It’s harder on the phone

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26 November 2014

Posted by Helen Hamilton Shaw, director of services at Legal Futures Associate LawNet

Have you called your own firm recently?

It’s been nearly two years since we launched our Excellence Mark programme of client service support for LawNet member firms. And during this time we’ve completed over 1,000 mystery shopping exercises which have revealed some interesting insights for our firms.

I’ve just been comparing the data from last year with this, and it’s great to see the overall scores improving across the board. It’s certainly true that what gets measured gets done. It’s positive to see that the hard work and focus across the network to improving client service through training and measuring performance is paying off.

But looking at those figures, one of the things that stands out is the discrepancy that still exists between the scores achieved for the walk-in mystery shopping enquiries and those made on the phone.

Last year there was a 10% difference in the overall average score between this two. This year that has narrowed slightly to 9% but it’s still a significant difference. And one worth thinking about in more detail.

Why is this so important and what can firms do about it?

Well, the ‘why’ should hopefully be obvious. The first point of contact that many clients and prospective clients will have with your firm will be on the telephone, yet our statistics show us that it’s much harder to provide high levels of client service over the phone.

It’s more difficult to build rapport and express empathy when you’re not face to face with a client. Many people don’t like talking on the phone and so try to get callers off too quickly, which can appear as though you are not interested in them.

So how can you help your teams deliver better customer service on the phone?

Here are our top tips:

  • Consider the basics:
    • How quickly do you answer your phones?
    • If there’s a call-back needed, do you take a message and return it within 24 hours?
    • Is there someone available to answer the phone at all times?
    • Look at the systems you have in place – is voicemail used appropriately?
    • Are your voicemail messages up to date or are you still closed for Christmas?
    • Do you need to look at bringing in support answering services to help during busy periods?
    • Do you provide regular training for your teams?
    • What impression do your callers get when they contact you? Do they feel welcomed and valued?
    • Aim for a warm, friendly and efficient tone – no matter how busy you are when the call comes through;
    • Adopt positive body language whilst talking on the phone. This really will impact how you come across to the caller. Make sure you smile and even stand up when talking to people;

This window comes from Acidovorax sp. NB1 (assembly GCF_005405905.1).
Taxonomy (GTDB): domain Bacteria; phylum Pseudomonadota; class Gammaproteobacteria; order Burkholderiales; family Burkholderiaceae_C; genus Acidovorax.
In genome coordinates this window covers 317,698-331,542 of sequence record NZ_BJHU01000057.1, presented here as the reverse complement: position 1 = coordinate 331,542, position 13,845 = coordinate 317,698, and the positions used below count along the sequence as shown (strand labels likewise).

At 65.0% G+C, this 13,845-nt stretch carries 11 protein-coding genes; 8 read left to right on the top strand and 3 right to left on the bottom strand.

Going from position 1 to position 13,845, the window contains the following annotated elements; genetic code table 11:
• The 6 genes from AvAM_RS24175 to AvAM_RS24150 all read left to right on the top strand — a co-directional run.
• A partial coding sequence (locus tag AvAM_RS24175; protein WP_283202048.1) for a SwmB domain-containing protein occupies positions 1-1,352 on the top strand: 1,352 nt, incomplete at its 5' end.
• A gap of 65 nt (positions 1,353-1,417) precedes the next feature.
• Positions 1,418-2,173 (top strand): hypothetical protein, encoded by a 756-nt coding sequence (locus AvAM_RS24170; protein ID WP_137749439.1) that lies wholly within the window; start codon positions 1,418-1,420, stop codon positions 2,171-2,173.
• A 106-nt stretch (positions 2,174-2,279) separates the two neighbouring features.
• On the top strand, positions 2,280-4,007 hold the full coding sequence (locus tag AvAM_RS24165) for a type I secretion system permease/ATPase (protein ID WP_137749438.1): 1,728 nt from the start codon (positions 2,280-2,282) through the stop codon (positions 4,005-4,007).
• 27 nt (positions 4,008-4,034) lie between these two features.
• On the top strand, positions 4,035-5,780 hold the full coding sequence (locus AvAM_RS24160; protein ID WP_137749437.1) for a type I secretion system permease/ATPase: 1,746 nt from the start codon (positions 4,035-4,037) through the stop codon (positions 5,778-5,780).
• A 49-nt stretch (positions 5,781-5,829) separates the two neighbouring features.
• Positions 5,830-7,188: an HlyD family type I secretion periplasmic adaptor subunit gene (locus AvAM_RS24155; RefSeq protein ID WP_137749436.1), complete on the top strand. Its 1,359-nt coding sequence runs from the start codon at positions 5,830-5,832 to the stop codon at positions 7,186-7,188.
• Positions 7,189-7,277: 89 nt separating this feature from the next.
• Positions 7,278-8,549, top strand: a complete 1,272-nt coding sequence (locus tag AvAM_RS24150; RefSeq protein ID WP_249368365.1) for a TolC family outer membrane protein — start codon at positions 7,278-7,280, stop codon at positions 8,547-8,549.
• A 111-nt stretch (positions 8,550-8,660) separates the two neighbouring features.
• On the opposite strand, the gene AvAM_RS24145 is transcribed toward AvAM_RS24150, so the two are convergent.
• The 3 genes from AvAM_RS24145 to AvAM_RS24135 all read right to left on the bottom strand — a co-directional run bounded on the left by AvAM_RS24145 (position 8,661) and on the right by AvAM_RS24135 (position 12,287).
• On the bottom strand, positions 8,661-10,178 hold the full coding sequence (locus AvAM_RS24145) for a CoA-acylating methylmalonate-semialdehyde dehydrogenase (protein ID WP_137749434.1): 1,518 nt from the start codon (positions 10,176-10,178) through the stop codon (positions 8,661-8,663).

• Everyone wants to be treated as an individual, so personalise the conversation by using the caller’s name;
    • If the call is put through to you from someone else, make sure you have taken down any key information passed over to you and check it with the caller, rather than asking them to start all over again and repeat information they have already given; and
    • Use the call to establish if the caller is happy to receive information from the firm or come in for a meeting if appropriate. Always look for the next step in the enquiry process.

As with everything, it’s so important to test yourself. So if you haven’t tried calling your firm recently, why not give it a go?

One Response to “It’s harder on the phone”

  1. I think you’re spot on – I think solicitors are missing so many opportunities on the phone to increase their levels of work.

    With regard to providing telephone backup, around five or six years ago we did some internal research. To our horror, we found that, on average, our Salisbury office was failing to answer approximately 6 telephone calls each every day during office hours. This was despite the fact that we already had a couple of receptionists available, and we made other provision for other staff members to answer external calls if reception was tied up. Six calls every day! I almost fell off my chair when my schoolboy maths worked out that we were not answering 1500 calls annually! And what’s worse, it’s likely that a significant of those were potential new instructions – who I suspect would not bother to ring us back.

    Needless to say we immediately took on a telephone answering service.

  2. Tim Bishop on December 15th, 2014 at 6:16 pm

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